A beautiful sequence of 56 images taken by the monitoring cameras on board the ESA/JAXA BepiColombo mission as the spacecraft made its second close flyby of its destination planet Mercury on 23 June 2022.
The compilation includes images from two monitoring cameras (MCAM) onboard the Mercury Transfer Module, which provides black-and-white snapshots at 1024 x 1024 pixel resolution. The MCAMs also capture parts of the spacecraft: MCAM-2 sees the Mercury Planetary Orbiter’s medium-gain antenna and magnetometer boom, while the high-gain antenna is in the MCAM-3 field-of-view.
The image sequences lasted about 15 minutes starting soon after closest approach to Mercury, which was at an altitude of 200 km. The first sequence showcases images taken by MCAM-2, starting from a distance of around 920 km from the surface of the planet and finishing at about 6099 km. The second sequence shows images from MCAM-3 covering a similar distance range (approximately 984 km – 6194 km).
Since MCAM-2 and MCAM-3 are located on either side of the spacecraft, and the image acquisition alternated quickly between the two cameras with about 15-20 seconds between them, the final sequence shows a composite of the two views, giving an impression of the complete planet receding behind the spacecraft.
During the flyby it was possible to identify various geological features that BepiColombo will study in more detail once in orbit around the planet. While craters dominate the landscape, numerous volcanic plains can also be made out, as well as roughly linear ‘scarps’ – cliff-like features created by tectonic faulting. In this flyby, the planet’s largest impact basin Caloris was seen for the first time by BepiColombo, its highly-reflective lavas on its floor making it stand out against the darker background as it rotated into the MCAM-2 field of view.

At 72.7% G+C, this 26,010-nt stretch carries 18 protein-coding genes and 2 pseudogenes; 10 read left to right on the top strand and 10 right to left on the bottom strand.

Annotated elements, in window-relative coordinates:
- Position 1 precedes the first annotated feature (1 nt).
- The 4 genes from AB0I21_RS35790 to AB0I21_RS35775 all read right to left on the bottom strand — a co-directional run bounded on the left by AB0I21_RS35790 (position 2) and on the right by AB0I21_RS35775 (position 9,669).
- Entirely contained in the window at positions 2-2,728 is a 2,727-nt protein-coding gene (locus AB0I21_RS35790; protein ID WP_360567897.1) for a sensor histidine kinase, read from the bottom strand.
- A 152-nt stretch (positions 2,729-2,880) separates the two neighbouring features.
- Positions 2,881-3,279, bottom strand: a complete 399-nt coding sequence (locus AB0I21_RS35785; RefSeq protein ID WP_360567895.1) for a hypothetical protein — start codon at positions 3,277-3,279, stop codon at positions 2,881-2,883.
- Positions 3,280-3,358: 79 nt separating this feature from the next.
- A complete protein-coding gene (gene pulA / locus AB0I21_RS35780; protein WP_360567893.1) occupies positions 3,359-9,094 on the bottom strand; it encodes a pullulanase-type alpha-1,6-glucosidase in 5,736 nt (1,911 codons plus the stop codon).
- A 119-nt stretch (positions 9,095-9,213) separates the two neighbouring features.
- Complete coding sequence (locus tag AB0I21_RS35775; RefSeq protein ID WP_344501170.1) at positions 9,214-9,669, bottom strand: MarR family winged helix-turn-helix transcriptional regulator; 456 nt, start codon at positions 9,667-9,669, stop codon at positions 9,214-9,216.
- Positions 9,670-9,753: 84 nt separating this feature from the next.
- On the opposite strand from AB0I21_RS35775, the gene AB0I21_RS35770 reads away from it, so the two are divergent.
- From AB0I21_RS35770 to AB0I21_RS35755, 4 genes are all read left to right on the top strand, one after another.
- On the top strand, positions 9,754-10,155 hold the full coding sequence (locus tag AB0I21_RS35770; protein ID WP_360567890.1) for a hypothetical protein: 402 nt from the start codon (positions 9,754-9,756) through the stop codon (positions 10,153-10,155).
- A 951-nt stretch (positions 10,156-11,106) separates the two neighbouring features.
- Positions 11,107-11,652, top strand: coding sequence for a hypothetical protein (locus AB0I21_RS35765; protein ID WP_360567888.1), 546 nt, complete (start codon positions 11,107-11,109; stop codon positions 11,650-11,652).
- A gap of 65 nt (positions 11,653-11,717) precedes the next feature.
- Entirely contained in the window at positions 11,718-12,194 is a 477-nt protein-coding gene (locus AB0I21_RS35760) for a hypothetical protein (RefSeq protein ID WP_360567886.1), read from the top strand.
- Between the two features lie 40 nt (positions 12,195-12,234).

The gravity assist manoeuvre was the second at Mercury and the fifth of nine flybys overall. During its seven-year cruise to the smallest and innermost planet of the Solar System, BepiColombo makes one flyby at Earth, two at Venus and six at Mercury to help steer it on course to arrive in Mercury orbit in 2025. The Mercury Transfer Module carries two science orbiters: ESA’s Mercury Planetary Orbiter and JAXA’s Mercury Magnetospheric Orbiter. They will operate from complementary orbits to study all aspects of mysterious Mercury from its core to surface processes, magnetic field and exosphere, to better understand the origin and evolution of a planet close to its parent star.
All images are also available in the Planetary Science Archive.
Read more about the flyby here.